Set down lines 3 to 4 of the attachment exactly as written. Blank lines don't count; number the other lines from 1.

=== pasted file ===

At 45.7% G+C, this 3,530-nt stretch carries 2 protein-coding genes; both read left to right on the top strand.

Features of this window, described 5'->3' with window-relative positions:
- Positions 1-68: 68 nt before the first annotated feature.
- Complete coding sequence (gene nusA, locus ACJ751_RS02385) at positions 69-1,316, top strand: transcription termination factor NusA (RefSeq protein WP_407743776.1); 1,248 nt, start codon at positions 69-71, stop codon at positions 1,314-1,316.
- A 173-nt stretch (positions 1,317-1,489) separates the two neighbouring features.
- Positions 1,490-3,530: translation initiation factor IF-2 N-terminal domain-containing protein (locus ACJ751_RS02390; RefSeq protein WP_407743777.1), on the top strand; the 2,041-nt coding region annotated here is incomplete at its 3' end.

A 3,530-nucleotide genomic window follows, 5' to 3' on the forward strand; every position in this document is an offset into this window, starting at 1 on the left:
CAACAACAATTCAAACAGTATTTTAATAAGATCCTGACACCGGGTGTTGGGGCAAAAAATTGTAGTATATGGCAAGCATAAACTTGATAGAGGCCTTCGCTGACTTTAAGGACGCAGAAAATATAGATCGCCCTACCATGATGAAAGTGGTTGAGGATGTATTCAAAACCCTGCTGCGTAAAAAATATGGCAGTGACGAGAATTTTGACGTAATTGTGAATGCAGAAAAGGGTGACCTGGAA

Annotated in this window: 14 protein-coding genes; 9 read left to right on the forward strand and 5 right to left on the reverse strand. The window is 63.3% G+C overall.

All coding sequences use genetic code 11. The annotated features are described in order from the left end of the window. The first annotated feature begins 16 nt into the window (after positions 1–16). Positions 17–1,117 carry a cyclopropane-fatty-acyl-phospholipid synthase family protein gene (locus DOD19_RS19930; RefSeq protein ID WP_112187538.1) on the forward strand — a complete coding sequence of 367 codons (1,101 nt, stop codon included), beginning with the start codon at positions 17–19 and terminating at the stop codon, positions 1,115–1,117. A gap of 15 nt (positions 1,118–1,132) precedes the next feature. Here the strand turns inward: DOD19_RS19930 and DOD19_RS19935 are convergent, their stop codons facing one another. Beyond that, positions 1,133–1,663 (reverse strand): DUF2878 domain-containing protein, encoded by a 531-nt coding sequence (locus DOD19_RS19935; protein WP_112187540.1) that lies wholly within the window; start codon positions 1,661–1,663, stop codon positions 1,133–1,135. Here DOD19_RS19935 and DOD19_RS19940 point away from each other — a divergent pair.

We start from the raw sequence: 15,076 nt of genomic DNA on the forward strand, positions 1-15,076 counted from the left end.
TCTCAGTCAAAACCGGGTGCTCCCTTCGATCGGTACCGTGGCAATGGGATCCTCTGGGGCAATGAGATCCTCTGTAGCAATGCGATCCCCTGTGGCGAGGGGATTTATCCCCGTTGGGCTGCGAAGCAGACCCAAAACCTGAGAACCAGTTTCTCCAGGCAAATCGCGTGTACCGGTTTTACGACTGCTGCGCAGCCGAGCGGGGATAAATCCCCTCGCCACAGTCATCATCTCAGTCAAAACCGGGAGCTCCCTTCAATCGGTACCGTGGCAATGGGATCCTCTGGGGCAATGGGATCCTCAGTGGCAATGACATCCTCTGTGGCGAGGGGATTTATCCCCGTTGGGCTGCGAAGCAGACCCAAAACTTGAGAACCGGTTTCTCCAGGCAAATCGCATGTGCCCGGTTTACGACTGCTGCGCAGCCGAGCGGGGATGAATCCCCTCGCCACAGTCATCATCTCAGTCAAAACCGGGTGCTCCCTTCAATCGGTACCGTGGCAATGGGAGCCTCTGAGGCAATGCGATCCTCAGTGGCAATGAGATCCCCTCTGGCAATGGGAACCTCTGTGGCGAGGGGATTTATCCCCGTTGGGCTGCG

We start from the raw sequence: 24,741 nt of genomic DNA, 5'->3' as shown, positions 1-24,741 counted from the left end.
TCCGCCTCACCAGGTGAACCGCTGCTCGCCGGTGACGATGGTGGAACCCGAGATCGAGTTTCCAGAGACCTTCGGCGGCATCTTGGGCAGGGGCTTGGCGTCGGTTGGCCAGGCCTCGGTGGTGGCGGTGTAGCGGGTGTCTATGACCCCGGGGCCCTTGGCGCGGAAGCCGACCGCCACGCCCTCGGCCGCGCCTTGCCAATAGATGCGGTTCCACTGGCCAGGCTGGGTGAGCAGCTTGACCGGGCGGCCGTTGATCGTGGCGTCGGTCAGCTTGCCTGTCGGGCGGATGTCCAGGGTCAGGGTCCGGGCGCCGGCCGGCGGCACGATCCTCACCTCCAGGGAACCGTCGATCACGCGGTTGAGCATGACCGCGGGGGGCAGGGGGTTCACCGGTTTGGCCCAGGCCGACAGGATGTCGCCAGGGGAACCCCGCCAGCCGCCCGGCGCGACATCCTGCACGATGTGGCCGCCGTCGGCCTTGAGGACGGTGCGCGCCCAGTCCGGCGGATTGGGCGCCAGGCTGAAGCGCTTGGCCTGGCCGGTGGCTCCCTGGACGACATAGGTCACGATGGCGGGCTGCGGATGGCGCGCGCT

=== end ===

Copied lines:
- Positions 1-68: 68 nt before the first annotated feature.
- Complete coding sequence (gene nusA, locus ACJ751_RS02385) at positions 69-1,316, top strand: transcription termination factor NusA (RefSeq protein WP_407743776.1); 1,248 nt, start codon at positions 69-71, stop codon at positions 1,314-1,316.